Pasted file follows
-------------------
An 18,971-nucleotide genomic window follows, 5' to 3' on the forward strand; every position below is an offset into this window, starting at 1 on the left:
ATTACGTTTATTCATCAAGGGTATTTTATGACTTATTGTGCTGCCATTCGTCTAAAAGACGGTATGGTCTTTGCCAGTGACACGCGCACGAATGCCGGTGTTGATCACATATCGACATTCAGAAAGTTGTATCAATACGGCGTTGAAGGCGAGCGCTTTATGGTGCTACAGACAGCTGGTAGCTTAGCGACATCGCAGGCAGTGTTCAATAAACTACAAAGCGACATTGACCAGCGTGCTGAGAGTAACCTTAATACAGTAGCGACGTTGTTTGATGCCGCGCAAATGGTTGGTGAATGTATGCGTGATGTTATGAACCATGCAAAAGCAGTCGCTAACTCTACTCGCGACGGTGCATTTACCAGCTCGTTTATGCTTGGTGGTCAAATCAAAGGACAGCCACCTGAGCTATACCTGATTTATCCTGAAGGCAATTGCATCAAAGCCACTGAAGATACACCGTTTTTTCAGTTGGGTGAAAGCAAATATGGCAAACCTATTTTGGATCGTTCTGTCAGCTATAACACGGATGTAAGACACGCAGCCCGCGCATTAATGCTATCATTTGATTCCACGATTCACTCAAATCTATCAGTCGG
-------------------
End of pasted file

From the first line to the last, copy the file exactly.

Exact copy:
An 18,971-nucleotide genomic window follows, 5' to 3' on the forward strand; every position below is an offset into this window, starting at 1 on the left:
ATTACGTTTATTCATCAAGGGTATTTTATGACTTATTGTGCTGCCATTCGTCTAAAAGACGGTATGGTCTTTGCCAGTGACACGCGCACGAATGCCGGTGTTGATCACATATCGACATTCAGAAAGTTGTATCAATACGGCGTTGAAGGCGAGCGCTTTATGGTGCTACAGACAGCTGGTAGCTTAGCGACATCGCAGGCAGTGTTCAATAAACTACAAAGCGACATTGACCAGCGTGCTGAGAGTAACCTTAATACAGTAGCGACGTTGTTTGATGCCGCGCAAATGGTTGGTGAATGTATGCGTGATGTTATGAACCATGCAAAAGCAGTCGCTAACTCTACTCGCGACGGTGCATTTACCAGCTCGTTTATGCTTGGTGGTCAAATCAAAGGACAGCCACCTGAGCTATACCTGATTTATCCTGAAGGCAATTGCATCAAAGCCACTGAAGATACACCGTTTTTTCAGTTGGGTGAAAGCAAATATGGCAAACCTATTTTGGATCGTTCTGTCAGCTATAACACGGATGTAAGACACGCAGCCCGCGCATTAATGCTATCATTTGATTCCACGATTCACTCAAATCTATCAGTCGG